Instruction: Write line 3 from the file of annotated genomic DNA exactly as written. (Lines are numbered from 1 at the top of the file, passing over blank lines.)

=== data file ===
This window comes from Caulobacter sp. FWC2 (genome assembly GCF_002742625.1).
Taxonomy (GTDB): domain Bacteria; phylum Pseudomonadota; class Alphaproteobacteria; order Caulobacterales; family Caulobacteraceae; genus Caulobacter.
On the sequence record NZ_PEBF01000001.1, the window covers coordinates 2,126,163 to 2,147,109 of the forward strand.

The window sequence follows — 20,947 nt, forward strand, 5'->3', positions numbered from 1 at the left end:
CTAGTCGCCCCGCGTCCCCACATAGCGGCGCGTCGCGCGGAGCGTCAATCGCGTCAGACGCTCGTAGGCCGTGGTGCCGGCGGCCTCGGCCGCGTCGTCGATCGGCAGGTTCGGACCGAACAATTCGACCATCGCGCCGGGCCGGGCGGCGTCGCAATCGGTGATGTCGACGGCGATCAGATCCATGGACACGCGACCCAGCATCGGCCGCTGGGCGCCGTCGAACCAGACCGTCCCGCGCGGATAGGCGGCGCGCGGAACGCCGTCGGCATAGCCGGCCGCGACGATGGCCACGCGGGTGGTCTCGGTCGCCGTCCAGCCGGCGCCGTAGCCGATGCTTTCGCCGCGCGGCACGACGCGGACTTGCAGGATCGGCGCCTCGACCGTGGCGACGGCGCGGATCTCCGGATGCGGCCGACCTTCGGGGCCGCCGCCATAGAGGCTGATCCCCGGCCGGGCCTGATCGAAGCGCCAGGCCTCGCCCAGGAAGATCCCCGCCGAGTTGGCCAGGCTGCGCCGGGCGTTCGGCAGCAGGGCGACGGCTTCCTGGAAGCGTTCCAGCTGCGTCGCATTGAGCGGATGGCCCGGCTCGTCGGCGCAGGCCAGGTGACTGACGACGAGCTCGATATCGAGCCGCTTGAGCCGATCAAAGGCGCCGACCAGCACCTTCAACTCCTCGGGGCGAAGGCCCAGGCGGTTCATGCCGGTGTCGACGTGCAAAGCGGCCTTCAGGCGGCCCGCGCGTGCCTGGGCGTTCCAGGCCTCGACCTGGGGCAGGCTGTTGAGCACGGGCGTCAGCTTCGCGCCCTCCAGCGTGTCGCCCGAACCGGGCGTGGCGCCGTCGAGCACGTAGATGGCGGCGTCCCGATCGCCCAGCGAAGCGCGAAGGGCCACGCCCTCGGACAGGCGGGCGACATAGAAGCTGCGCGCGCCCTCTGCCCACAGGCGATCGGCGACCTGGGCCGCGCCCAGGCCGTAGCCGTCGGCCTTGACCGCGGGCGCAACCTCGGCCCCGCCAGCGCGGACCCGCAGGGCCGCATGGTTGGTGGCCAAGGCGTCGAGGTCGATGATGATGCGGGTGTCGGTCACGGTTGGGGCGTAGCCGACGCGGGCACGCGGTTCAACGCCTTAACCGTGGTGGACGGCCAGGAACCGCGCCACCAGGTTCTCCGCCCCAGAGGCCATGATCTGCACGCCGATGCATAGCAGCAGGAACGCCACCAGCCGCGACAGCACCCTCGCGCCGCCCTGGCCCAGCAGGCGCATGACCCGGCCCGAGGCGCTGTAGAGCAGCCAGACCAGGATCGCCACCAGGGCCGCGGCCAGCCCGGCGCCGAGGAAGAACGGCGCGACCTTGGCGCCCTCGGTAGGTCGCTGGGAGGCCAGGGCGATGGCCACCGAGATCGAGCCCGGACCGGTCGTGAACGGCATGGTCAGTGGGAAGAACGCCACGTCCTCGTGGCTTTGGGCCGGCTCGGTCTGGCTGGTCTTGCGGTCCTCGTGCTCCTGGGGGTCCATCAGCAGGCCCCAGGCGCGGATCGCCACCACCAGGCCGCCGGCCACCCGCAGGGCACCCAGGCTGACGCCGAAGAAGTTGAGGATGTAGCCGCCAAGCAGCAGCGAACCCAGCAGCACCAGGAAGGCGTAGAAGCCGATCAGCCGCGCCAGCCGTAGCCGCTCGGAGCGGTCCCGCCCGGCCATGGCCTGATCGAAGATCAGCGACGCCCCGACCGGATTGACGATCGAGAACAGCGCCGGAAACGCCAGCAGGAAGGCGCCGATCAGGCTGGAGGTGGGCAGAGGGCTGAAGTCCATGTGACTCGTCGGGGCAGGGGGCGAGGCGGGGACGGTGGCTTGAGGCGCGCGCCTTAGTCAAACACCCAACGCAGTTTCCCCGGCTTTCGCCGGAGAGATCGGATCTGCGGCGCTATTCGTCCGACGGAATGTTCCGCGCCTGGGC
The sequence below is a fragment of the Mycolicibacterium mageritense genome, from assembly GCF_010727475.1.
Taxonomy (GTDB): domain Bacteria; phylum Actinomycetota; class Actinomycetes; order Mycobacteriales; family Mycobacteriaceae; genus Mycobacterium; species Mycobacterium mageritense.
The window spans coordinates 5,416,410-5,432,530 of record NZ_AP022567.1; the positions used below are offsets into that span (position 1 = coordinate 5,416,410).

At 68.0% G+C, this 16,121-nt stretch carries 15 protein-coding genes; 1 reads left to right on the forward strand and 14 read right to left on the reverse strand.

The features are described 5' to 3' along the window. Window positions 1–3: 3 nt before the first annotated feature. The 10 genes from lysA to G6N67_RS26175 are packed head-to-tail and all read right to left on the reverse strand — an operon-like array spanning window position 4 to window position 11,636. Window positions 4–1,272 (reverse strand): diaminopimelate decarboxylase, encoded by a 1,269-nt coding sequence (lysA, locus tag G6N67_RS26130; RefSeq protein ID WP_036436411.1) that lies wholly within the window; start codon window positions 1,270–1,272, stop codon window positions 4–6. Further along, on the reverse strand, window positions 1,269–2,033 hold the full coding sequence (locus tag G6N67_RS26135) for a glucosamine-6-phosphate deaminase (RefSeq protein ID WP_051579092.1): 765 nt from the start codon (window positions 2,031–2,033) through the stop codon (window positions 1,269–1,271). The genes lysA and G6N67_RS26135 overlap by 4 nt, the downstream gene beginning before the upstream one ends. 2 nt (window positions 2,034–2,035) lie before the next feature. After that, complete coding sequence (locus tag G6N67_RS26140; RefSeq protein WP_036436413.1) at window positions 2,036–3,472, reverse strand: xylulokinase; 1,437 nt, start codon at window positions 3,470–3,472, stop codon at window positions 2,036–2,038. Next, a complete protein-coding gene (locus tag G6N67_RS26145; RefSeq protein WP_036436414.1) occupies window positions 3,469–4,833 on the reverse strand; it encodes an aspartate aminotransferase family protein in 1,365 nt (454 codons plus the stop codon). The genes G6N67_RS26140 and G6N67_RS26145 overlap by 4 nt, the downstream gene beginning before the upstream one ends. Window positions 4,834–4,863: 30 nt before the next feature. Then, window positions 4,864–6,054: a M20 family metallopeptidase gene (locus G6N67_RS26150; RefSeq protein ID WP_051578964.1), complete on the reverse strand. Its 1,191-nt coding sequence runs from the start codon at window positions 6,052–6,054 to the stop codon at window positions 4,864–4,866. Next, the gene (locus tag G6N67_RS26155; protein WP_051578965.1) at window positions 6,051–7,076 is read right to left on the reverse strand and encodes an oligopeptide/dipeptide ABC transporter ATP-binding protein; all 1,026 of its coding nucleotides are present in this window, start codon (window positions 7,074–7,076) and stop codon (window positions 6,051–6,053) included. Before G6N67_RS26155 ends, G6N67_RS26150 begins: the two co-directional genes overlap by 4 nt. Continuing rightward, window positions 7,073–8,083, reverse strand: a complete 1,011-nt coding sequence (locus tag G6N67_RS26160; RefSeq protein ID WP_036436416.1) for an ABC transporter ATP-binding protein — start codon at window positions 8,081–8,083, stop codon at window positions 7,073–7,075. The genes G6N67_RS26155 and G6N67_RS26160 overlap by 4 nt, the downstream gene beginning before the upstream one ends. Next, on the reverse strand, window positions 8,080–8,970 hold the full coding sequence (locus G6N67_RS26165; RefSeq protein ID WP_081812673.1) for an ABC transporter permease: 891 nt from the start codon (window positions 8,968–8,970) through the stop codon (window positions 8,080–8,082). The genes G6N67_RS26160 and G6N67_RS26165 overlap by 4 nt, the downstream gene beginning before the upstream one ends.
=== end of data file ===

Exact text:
On the sequence record NZ_PEBF01000001.1, the window covers coordinates 2,126,163 to 2,147,109 of the forward strand.